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Best Treatment for Opioid Addiction from Medical Malpractice

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For anyone whose doctor may have overprescribed opioids, causing them to develop an opioid addiction, getting treatment to overcome that addiction should be priority number one. However, it is important to note that you may be eligible to file a medical malpractice claim in New Jersey if your doctor got you hooked on opioids.

Any doctor negligently overprescribing opioids may be liable for harm associated with a patient’s subsequent opioid addiction. Therefore, compensation for your claim will ultimately hinge on a medical malpractice attorney being able to prove that negligence factors into the overprescription that led to your opioid addiction.

The New Jersey opioid overprescription lawyers at Richard J. Hallowell and Associates have expert experience in opioid addiction cases. They care about fighting for your rights and seeing you beat this terrible addiction. Read on for suggestions on the best treatment for opioid addiction in New Jersey.

A History of America’s Opioid Crisis

Throughout the 1990s, the pharmaceutical industry duped America’s doctors into believing that prescription opioids were safe painkillers that would not cause addiction. Doctors started prescribing opioids to help patients manage pain such as pain from a slip and fall accident. Some of the most common natural opioids prescribed during that time were codeine and morphine. Common synthetic opioids included OxyContin, Dilaudid, Percocet, and Vicodin.

Today, according to the CDC, nearly 75% of all drug overdoses in the country involve an opioid. Moreover, from 2019 to 2020, opioid-involved death rates increased by 38%, prescription opioid-involved death rates increased by 17%, and synthetic opioid-involved death rates (excluding methadone) increased by 56%.

Opioid use disorders affect over 2.1 million in the United States, and there are over 120,000 annual wordlwide deaths attributed to opioids. Many of those suffering from opioid use disorder became hooked after being prescribed opioids by a doctor.

It doesn’t take a genius to recognize that the United States has an opioid crisis on its hands. According to the Pew Research Center, opioid overdose, dependence, and misuse account for $35 billion in healthcare costs alone. In addition, it costs $14.8 billion in criminal justice and $92 billion in productivity losses. Because of the opioid crisis, many states have enacted laws that limit the amount of prescription opioids that doctors can prescribe legally.

Effective Medications for Opioid Addiction from Medical Malpractice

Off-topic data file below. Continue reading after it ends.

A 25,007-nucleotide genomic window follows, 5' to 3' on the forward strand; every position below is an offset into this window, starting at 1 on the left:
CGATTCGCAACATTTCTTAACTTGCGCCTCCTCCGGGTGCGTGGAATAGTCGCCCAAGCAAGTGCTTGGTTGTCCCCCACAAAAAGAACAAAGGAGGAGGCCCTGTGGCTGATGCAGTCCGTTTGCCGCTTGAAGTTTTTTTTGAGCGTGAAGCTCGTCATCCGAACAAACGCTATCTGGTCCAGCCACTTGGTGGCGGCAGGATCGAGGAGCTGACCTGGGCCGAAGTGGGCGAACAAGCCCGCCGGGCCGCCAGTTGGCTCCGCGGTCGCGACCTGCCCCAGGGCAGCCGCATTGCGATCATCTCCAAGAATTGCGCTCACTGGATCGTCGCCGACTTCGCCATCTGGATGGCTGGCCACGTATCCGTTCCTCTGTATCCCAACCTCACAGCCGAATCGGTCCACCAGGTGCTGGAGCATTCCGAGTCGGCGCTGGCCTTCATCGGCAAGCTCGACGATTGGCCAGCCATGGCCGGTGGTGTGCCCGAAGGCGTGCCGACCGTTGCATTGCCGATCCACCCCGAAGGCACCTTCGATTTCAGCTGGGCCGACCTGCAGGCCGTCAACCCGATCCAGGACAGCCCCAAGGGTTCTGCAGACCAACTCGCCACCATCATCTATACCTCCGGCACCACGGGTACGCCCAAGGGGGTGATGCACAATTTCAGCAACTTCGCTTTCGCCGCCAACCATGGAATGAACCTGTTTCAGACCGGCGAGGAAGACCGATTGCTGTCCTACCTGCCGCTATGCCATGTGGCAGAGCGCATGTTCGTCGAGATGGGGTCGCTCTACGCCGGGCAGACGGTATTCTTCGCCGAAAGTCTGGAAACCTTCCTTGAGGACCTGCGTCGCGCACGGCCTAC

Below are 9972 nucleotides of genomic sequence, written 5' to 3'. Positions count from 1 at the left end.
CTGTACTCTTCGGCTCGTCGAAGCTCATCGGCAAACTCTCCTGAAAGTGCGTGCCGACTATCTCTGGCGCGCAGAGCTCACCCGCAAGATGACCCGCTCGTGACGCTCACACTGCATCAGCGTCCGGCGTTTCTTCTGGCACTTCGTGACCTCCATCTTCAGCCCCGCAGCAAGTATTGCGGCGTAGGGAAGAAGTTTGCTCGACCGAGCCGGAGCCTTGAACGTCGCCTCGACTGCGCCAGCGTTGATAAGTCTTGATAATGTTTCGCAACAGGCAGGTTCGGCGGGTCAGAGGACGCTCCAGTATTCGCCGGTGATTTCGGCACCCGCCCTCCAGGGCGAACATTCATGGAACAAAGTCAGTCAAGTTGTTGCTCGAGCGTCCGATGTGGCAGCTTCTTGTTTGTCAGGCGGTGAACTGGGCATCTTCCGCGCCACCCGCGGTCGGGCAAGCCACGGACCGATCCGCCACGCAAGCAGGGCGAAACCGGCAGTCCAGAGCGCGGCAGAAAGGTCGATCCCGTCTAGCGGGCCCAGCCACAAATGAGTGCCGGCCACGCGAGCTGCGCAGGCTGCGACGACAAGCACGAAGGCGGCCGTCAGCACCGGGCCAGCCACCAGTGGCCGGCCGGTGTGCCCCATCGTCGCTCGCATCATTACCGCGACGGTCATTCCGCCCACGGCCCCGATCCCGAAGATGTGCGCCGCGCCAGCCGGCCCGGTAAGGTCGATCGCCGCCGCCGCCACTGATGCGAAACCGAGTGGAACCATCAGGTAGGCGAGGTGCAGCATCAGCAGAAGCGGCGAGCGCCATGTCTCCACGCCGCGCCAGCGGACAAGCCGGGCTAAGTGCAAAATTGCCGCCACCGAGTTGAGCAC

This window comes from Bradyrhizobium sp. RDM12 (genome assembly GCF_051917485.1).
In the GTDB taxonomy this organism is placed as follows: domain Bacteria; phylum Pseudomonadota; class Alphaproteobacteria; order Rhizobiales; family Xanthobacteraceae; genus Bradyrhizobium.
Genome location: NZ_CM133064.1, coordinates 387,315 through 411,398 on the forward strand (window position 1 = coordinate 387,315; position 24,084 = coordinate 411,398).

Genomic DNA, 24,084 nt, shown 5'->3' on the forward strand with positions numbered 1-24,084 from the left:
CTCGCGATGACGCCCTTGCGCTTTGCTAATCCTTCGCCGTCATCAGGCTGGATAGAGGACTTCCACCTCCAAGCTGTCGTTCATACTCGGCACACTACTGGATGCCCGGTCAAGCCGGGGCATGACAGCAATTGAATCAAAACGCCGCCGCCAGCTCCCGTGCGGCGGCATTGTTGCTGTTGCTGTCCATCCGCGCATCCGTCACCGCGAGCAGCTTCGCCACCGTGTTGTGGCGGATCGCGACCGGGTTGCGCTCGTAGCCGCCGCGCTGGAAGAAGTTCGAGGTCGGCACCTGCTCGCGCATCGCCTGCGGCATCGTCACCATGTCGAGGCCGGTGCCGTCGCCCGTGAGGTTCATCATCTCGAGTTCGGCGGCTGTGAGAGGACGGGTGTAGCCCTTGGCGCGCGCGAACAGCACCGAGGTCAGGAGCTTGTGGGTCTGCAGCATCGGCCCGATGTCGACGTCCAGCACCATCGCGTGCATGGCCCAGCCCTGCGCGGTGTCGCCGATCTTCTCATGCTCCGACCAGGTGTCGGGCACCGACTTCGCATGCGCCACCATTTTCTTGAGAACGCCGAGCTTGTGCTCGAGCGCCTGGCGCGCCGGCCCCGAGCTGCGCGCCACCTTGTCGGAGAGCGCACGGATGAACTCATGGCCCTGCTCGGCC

Some available effective medications that can help those who suffer from opioid use disorder include buprenorphine, methadone, and naltrexone. However, medications alone cannot help someone overcome opioid addiction from medical malpractice.

Most experts agree that medications used to treat opioid use disorder should be taken in conjunction with behavioral counseling. This type of holistic approach to opioid addiction is called MAT, which stands for Medication Assisted Treatment, and it is the best treatment for opioid addiction from medical malpractice.

Studies have shown that this approach helps to decrease opioid use, opioid overdose deaths, disease transmission, and criminal activity. MAT has also been proven to increase treatment retention and social functioning. For example, patients with opioid use disorder treated with MAT remained in therapy longer than those who received behavioral treatment without medication.

Opioid Addiction Caused by a Doctor’s Negligence

There are, of course, legitimate reasons why a doctor may prescribe opioid medications to a patient. To prove negligence in an opioid medical malpractice case, your attorney must prove the following: 

  • The doctor owed a duty of care through a patient-doctor relationship.
  • The duty of care was breached through a prescription that another doctor, under similar circumstances, wouldn’t have prescribed.
  • That prescription resulted in the patient’s dependence on opioids, caused them injury, or was a contributing factor in their death.
  • The negligence and subsequent dependence caused harm, including job loss, health issues, personal family losses, and financial losses, including medical and rehab expenses.

Any healthcare professional can be negligent in overprescribing opioids; typically, the case will relate to the duty of care doctrine.

For example, a pharmacist who prescribes opioids without considering the patient’s medical history could be sued for medical malpractice. Similarly, a doctor who wrongly prescribes opioids, or has overprescribed an opioid by giving a higher dosage than is necessary, could also be sued for medical malpractice. They can also be found negligent if they fail to consider any history of addiction before prescribing opioids.

It is also important to note that healthcare providers must take action when they notice a patient developing a dependency on opioids.

Contact a New Jersey Opioid Malpractice Attorney Today

If you or someone you love has developed an opioid addiction after being prescribed opiate painkillers by a New Jersey doctor, a medical malpractice claim may be warranted. An opioid malpractice lawyer can help you file a claim to receive compensation for medical expenses, pain & suffering, lost income, or other damages if there is evidence that your healthcare provider was negligent.

Call the New Jersey opioid malpractice professionals at Richard J. Hallowell at 1-800-681-3550 or click here for a free case evaluation.

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